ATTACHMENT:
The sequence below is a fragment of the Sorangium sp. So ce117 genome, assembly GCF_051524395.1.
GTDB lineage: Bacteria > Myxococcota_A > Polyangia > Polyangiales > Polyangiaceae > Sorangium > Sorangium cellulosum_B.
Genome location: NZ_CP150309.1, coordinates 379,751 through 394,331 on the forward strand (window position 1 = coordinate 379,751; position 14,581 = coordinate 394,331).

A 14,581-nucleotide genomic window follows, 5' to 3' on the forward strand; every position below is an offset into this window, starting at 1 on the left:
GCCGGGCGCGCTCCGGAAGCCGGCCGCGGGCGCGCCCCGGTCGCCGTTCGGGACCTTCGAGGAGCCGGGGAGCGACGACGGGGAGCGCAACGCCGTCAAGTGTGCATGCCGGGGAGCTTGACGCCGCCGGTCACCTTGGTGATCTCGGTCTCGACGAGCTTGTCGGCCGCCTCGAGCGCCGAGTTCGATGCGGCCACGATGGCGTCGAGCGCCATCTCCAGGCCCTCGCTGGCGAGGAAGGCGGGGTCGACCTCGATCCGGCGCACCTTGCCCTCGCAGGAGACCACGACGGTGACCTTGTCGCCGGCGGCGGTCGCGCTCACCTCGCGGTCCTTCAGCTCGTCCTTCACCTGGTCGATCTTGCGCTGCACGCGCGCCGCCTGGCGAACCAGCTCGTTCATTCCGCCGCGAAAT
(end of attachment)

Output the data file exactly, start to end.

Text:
The sequence below is a fragment of the Sorangium sp. So ce117 genome, assembly GCF_051524395.1.
GTDB lineage: Bacteria > Myxococcota_A > Polyangia > Polyangiales > Polyangiaceae > Sorangium > Sorangium cellulosum_B.
Genome location: NZ_CP150309.1, coordinates 379,751 through 394,331 on the forward strand (window position 1 = coordinate 379,751; position 14,581 = coordinate 394,331).

A 14,581-nucleotide genomic window follows, 5' to 3' on the forward strand; every position below is an offset into this window, starting at 1 on the left:
GCCGGGCGCGCTCCGGAAGCCGGCCGCGGGCGCGCCCCGGTCGCCGTTCGGGACCTTCGAGGAGCCGGGGAGCGACGACGGGGAGCGCAACGCCGTCAAGTGTGCATGCCGGGGAGCTTGACGCCGCCGGTCACCTTGGTGATCTCGGTCTCGACGAGCTTGTCGGCCGCCTCGAGCGCCGAGTTCGATGCGGCCACGATGGCGTCGAGCGCCATCTCCAGGCCCTCGCTGGCGAGGAAGGCGGGGTCGACCTCGATCCGGCGCACCTTGCCCTCGCAGGAGACCACGACGGTGACCTTGTCGCCGGCGGCGGTCGCGCTCACCTCGCGGTCCTTCAGCTCGTCCTTCACCTGGTCGATCTTGCGCTGCACGCGCGCCGCCTGGCGAACCAGCTCGTTCATTCCGCCGCGAAAT